How to Build a Septic Drain Field

Building a septic drain field is time-consuming but pays off in the long run. Septic tanks last from 15 to 30 years. Unfortunately, drain fields, also known as leach fields, do not last that long. If placed in an area with good ground absorption, a drain field can last up to 10 years. Drain fields can consist of four sections 25 feet long or two sections 50 feet long.

Step 1

Check with your local county office and health department to determine if a permit is required or if the health department must inspect the drain field while it is being built or after it is finished.

Step 2

Check the soil to determine its absorption capacity. Soil tests can generally be done by the local Department of Agriculture office for a small fee. A drain field should not be placed in an area that has poor drainage. A septic drain field should be 10 feet from the home or any body of water, and 10 feet from gardens and edible plants.

Step 3

Dig the trenches. Each drain-field trench should be at least 3 to 4 feet wide and 3 to 4 feet deep. There should be at least 100 feet of drain field for a 1,000-gallon septic tank. This can be accomplished by making four trenches 25 feet long or two trenches 50 feet long. The trenches should be at a slight downward slant of no more than ¼ inch per 8 feet of pipe. Too much of a downward slope could cause drainage problems because the waste could pool at the end of the trench and cause a backup in your septic tank.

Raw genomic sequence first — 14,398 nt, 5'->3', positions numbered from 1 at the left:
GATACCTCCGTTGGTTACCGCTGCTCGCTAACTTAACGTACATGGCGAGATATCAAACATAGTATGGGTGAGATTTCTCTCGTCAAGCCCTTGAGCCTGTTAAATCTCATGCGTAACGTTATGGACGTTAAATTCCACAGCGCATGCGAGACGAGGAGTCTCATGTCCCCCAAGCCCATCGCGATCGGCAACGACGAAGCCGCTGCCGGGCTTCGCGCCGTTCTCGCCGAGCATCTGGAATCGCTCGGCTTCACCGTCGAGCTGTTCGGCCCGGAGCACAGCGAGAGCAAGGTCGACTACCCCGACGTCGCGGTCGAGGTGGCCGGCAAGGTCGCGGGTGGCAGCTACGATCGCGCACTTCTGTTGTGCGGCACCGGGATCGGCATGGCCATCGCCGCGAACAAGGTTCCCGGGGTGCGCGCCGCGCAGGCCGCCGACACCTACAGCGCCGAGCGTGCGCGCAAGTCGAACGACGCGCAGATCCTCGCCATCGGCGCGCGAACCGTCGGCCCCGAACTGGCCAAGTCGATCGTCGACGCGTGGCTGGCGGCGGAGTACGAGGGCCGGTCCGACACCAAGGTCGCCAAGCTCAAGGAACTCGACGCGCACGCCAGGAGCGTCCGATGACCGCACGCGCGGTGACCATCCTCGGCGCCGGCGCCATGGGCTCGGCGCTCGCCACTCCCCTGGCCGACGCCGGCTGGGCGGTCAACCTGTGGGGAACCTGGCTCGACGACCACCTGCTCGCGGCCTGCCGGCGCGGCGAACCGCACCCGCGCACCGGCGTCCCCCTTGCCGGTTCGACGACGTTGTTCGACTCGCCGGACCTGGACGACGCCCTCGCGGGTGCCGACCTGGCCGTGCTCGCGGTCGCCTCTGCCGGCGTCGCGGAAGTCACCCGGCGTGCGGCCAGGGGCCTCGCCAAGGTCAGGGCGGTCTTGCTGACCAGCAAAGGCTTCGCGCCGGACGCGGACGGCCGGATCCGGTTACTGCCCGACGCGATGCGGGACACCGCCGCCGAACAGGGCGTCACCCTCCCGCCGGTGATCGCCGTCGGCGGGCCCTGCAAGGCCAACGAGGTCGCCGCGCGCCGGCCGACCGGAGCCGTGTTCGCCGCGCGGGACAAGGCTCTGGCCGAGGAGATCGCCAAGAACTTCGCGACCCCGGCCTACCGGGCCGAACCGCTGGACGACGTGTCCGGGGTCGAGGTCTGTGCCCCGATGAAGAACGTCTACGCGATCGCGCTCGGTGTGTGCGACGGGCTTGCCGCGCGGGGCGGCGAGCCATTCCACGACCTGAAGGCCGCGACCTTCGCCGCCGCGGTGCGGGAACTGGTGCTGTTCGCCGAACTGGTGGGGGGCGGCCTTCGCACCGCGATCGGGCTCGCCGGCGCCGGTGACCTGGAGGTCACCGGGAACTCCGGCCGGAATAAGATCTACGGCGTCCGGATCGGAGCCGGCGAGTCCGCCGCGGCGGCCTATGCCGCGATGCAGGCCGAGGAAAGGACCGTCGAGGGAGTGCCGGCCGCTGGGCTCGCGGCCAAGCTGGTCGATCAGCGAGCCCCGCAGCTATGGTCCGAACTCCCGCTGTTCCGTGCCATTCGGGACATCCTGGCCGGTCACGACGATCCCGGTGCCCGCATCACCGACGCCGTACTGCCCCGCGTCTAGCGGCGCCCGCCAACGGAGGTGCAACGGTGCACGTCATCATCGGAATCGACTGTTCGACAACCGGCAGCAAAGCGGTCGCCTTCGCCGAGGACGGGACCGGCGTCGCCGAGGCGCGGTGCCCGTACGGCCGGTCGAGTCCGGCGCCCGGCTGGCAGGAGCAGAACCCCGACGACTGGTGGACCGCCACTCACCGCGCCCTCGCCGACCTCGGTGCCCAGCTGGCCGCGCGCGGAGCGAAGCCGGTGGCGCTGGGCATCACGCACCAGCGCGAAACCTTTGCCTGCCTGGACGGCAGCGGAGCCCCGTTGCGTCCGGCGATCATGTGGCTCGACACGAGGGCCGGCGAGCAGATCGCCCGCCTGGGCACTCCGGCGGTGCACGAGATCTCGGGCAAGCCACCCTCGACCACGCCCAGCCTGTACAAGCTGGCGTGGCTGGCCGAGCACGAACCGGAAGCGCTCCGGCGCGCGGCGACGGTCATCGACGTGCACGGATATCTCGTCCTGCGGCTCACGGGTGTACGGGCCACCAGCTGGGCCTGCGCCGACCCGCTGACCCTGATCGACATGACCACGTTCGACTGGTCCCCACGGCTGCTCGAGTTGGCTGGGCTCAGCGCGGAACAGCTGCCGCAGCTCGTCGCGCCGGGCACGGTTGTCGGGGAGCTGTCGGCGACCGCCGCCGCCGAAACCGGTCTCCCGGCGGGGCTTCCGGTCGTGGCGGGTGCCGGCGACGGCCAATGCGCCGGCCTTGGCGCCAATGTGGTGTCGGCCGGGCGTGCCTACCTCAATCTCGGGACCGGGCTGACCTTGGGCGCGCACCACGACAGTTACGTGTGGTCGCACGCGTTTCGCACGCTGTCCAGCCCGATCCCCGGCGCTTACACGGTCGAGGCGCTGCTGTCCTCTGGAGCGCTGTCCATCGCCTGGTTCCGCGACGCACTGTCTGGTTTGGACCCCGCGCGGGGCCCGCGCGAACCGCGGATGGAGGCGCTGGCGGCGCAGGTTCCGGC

Step 4

Place a thick layer of gravel at least 1 foot deep along the entire length of the trench. One and a half feet of gravel would be better. Place the perforated pipe into the trench on top of the gravel and, using a clamp, attach the pipe to the septic tank drain.

Step 5

Place another half-inch of gravel on top of the perforated pipe and some along the sides of the pipe. Place the thin cloth over the gravel to prevent loose dirt from getting into the rocks. Place the dirt that had previously been removed from the trench back into the trench. One week later, after the dirt has settled a bit, put some more dirt on top of the trench to level the trenches out and prevent rainwater from pooling in the trench.